Wednesday, March 30, 2011

Eating Rosemary - no, it's not cannabalism


The botanical name Rosmarinus is derived form the old Latin for 'dew of the sea', a reference to its pale blue dew-like flowers and the fact that it is often grown near the sea. It is a symbol of remembrance and friendship, and is often carried by wedding couples as a sign of love and fidelity. Sprigs of rosemary were placed under pillows at night to ward off evil spirits and bad dreams. The wood was used to make lutes and other musical instruments.
Rosemary is an attractive evergreen shrub with pine needle-like leaves. It's trusses of blue flowers last through spring and summer in a warm, humid environment. It will grow to a height of between 3 and 5 feet.
Propagate from cuttings of the twisted wood of non-flowering branches in early summer, or layer established branches. Rosemary can also be grown from seed. Choose a sheltered position and well-drained soil, and allow the plant lots of sun. The thick shrub tolerates clipping so that the size can be kept in check. In hot weather it will appreciate a good hosing down. In a warm climate it can remain in the same location for up to 30 years, but in climates where freezing temperatures are expected it is best grown in pots so that it can be brought indoors in winter.
Medicinal Uses
Rosemary contains a compound called rosmaricine that seems to relieve headaches the same way aspirin does, but without irritating the stomach. The oil should not be taken internally; even small doses can cause stomach, kidney and intestinal problems, and large amounts may be poisonous. Use a tea instead by placing one teaspoon of crushed dried leaves in a cup of boiling water and steep for ten minutes. Pregnant women should not use the herb medicinally as it can cause stomach cramping. Rosemary is a stimulant, so can increase blood pressure.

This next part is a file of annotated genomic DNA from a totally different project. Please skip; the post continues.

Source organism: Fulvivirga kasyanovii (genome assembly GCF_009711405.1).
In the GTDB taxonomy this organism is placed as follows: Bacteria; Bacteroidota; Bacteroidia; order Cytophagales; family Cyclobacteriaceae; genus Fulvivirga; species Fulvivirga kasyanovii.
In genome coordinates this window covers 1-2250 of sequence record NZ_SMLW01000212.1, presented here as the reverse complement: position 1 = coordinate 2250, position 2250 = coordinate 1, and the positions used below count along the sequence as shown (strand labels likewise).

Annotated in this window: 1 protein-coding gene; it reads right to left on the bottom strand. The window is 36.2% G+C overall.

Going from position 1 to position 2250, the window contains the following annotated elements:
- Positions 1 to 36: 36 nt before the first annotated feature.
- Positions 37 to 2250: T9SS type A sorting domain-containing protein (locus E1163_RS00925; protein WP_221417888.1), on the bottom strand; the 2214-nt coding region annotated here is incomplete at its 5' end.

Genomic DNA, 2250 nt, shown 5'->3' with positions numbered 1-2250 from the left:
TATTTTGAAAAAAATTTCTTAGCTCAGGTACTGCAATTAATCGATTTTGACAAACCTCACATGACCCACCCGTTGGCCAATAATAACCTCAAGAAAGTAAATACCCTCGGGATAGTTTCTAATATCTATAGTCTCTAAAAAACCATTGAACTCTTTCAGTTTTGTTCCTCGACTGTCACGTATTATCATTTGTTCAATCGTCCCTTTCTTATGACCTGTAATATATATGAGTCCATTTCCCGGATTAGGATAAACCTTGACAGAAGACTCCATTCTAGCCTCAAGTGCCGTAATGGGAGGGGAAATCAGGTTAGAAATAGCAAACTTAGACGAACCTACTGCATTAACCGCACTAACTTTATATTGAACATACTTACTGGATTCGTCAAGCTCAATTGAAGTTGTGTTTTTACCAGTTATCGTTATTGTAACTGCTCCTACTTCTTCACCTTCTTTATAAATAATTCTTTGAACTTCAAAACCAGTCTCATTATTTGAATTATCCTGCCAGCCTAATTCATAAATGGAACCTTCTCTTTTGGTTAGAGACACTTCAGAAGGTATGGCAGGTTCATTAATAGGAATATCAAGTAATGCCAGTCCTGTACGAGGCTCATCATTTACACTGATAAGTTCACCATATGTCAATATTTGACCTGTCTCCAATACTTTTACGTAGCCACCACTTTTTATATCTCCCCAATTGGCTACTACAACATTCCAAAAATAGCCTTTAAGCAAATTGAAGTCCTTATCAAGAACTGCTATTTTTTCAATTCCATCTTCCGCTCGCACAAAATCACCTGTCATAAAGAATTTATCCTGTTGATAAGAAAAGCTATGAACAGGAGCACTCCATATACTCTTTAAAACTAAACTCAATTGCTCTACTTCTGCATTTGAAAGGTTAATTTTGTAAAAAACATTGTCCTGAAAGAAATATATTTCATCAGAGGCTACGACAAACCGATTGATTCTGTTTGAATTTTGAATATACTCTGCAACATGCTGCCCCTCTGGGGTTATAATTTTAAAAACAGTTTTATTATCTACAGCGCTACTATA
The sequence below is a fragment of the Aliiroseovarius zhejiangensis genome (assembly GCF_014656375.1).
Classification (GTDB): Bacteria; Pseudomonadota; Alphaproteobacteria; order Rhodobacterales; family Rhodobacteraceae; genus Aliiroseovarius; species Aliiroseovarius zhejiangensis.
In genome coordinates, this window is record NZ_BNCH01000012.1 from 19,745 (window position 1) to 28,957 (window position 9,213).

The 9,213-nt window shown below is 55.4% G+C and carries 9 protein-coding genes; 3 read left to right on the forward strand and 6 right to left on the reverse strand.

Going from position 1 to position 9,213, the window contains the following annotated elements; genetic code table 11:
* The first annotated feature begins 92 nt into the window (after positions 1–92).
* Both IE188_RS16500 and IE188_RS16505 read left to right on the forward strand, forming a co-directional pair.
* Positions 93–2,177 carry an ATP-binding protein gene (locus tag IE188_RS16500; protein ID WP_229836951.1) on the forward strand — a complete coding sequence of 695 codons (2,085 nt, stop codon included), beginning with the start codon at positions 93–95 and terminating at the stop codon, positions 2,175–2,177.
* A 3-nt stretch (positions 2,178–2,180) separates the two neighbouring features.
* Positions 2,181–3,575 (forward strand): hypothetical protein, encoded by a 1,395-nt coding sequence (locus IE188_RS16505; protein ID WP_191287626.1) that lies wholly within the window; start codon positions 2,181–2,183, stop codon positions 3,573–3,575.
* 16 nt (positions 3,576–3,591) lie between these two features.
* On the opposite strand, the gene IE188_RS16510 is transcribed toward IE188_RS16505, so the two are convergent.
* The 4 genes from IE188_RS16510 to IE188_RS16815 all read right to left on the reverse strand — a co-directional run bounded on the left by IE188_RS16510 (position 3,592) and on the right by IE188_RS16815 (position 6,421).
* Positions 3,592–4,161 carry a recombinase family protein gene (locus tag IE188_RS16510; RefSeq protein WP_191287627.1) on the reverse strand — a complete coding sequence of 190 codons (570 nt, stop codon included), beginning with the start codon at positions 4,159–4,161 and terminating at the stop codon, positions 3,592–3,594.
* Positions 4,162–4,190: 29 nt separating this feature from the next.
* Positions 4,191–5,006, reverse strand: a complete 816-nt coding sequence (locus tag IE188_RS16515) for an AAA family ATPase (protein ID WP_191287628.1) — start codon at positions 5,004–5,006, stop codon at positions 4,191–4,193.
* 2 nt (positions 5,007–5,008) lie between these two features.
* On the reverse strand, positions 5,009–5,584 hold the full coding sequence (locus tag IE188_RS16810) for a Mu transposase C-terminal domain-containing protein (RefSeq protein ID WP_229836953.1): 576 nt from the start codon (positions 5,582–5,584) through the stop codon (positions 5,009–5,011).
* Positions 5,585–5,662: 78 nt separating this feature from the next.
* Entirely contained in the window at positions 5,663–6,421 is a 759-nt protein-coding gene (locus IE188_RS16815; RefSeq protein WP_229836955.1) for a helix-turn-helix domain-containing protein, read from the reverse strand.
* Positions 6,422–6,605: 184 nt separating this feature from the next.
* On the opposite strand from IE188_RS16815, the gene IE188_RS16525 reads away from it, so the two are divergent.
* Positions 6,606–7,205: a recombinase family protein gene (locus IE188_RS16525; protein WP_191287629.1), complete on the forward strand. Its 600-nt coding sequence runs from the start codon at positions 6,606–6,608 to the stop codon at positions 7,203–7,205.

Rosemary contains primarily borneol, camphor, eucalyptol and pinene in its essential oils which can be irritating to the skin, yet it is used in rheumatic liniments and ointments for its soothing effect.
Culinary Uses
Rosemary is pungent and should be used sparingly. If adding to a recipe, strip the leaves from the stem and chop up finely; this would be best for chicken, fish, soups and stews. For roasting and grilling, place the whole stem on top of the food, or put the springs directly onto the coals; this would be best if using lamb or deer.
Rosemary for Remembrance
The ancient Greeks believed that rosemary strengthened memory; both scholars and students wore it in their hair to remember their studies; it was burned to help inspire the students. Rosemary became a symbol, not just of rememberance, but of fidelity, hence its use at weddings and funerals.

Lamb Stew with Rosemary
4 lbs lamb, cut into 1 inch pieces
3 Tbsp flour
4 large onions, peeled and roughly chopped
1 Tbsp minced garlic
1/2 cup dry white wine
2 cups diced tomatoes
3 large sprigs fresh rosemary, or 3 teaspoons dried
1/2 lb baby carrots
1 lb potatoes, peeled, cut in half; quarter each half
1/2 tsp ground black pepper
2 Tbsp finely chopped parsley
Spray a large skillet with nonstick cooking spray; lightly brown lamb on medium-high heat; drain off excess oil. Mix flour with the meat, covering evenly.
Place meat in a 6 quart crock pot, and add all other ingredients, except the parsley. Put setting on low and let cook for 6-8 hours; stir occasionally. Test meat, carrots and potatoes for tenderness; when ready, serve with a sprinkle of parlsey.
Serves six.
Mary Cokenour
September 12, 2003

No comments:

Post a Comment